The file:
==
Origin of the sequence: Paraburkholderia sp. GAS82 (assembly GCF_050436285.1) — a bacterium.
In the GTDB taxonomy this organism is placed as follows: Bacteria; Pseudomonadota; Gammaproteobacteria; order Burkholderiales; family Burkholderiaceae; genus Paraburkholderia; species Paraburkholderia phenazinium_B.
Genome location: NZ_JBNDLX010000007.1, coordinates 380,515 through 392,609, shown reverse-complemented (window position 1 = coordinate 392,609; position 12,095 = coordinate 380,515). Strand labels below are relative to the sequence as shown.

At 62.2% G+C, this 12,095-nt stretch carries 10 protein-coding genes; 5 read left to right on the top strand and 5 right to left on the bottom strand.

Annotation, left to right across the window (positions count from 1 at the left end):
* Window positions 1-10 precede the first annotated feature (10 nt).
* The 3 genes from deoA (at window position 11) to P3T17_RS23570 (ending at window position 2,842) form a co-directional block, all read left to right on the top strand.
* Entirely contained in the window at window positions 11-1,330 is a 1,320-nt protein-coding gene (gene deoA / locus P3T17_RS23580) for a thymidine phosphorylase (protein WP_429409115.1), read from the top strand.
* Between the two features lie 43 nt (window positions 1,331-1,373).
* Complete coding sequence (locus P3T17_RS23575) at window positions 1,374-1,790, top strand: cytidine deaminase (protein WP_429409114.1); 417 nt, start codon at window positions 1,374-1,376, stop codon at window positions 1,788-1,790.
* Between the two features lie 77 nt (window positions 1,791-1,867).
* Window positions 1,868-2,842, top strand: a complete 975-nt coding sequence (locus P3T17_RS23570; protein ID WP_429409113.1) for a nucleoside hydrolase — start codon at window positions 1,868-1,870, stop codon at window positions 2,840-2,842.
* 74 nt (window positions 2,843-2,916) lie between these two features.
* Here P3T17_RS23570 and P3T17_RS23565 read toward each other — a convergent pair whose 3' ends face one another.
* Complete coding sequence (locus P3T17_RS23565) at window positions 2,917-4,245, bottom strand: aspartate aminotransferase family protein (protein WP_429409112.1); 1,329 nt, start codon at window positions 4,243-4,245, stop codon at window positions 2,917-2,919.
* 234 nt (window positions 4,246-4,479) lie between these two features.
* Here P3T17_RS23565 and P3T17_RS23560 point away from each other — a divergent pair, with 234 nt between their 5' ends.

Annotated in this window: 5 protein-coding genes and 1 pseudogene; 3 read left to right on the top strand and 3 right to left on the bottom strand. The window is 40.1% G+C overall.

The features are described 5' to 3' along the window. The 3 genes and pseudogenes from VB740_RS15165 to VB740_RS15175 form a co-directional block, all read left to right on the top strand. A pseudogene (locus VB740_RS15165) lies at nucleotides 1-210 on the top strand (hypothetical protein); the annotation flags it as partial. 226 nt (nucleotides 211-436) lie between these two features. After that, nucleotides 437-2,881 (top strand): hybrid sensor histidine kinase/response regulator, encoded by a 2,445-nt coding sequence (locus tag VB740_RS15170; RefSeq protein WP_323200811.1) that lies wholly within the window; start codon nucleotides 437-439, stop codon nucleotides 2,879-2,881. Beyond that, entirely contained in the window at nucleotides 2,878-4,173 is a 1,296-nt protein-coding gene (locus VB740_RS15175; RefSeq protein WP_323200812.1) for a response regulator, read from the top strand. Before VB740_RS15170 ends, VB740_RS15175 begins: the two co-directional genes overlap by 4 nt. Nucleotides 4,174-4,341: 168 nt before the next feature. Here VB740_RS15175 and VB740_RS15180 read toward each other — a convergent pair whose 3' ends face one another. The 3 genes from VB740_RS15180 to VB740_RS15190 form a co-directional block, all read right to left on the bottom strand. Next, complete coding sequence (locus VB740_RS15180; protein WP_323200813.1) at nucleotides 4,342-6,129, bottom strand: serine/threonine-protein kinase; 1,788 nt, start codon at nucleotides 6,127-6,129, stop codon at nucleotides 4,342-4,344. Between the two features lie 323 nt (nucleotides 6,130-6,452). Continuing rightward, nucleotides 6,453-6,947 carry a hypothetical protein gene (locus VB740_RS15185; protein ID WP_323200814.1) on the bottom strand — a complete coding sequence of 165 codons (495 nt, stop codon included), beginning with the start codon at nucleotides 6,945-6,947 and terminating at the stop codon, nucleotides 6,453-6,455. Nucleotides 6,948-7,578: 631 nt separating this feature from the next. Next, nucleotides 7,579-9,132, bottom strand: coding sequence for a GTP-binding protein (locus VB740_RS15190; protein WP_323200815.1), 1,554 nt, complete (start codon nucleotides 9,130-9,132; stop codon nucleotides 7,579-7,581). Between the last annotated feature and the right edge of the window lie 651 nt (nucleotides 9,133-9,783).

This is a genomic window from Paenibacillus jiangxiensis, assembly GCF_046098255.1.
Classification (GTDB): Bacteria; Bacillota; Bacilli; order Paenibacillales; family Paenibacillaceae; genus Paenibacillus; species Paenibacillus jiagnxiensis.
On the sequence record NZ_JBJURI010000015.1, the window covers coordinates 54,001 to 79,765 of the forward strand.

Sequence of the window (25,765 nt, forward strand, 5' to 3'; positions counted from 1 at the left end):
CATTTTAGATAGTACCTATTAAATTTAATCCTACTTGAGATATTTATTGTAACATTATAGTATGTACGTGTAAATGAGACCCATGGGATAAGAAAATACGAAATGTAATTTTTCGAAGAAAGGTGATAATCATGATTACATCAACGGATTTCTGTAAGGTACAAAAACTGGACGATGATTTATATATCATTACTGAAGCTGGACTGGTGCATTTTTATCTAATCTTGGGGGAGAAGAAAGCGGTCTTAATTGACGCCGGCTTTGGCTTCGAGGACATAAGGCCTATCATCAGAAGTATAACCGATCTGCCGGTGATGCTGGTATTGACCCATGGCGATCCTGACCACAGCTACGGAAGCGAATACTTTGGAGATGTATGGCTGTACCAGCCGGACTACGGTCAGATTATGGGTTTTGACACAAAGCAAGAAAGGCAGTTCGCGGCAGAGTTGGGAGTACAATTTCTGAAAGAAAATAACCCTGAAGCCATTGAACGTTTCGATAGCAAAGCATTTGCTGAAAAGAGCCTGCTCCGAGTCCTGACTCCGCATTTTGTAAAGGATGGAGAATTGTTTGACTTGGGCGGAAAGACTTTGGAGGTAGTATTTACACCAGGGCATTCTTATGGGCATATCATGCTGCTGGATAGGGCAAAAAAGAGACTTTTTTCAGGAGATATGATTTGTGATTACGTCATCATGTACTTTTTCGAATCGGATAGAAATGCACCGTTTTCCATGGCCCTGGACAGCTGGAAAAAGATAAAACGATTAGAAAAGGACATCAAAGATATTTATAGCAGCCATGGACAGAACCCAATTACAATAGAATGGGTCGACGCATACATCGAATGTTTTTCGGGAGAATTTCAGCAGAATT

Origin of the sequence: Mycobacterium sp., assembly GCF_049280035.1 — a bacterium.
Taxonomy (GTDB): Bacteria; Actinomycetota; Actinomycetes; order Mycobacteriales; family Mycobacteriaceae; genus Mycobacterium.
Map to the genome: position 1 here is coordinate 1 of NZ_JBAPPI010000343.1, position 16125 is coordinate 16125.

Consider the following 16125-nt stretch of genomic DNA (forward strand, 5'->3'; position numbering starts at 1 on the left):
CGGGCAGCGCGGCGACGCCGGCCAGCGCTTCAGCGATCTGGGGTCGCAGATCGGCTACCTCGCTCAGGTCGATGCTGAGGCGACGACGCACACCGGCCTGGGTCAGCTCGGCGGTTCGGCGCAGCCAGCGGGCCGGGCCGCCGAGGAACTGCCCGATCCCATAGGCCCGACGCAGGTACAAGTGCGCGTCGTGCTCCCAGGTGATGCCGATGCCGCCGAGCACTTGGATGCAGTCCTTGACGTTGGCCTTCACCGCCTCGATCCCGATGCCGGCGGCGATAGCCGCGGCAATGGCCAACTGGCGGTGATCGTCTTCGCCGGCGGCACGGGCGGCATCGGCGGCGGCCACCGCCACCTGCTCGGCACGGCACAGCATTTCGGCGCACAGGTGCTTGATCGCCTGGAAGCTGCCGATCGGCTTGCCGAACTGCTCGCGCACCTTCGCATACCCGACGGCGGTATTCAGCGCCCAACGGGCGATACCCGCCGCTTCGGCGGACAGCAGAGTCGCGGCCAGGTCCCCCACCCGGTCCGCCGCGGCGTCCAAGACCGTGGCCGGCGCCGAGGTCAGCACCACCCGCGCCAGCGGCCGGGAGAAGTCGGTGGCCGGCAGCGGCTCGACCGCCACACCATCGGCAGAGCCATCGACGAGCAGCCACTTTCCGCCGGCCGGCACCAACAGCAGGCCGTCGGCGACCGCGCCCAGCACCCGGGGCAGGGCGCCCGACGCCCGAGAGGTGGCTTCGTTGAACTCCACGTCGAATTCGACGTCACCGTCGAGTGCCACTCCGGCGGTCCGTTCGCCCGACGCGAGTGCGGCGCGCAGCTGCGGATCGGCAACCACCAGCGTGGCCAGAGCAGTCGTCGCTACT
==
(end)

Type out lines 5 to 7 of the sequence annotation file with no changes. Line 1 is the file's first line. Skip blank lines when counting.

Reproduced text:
Annotation, left to right across the window (positions count from 1 at the left end):
* Window positions 1-10 precede the first annotated feature (10 nt).
* The 3 genes from deoA (at window position 11) to P3T17_RS23570 (ending at window position 2,842) form a co-directional block, all read left to right on the top strand.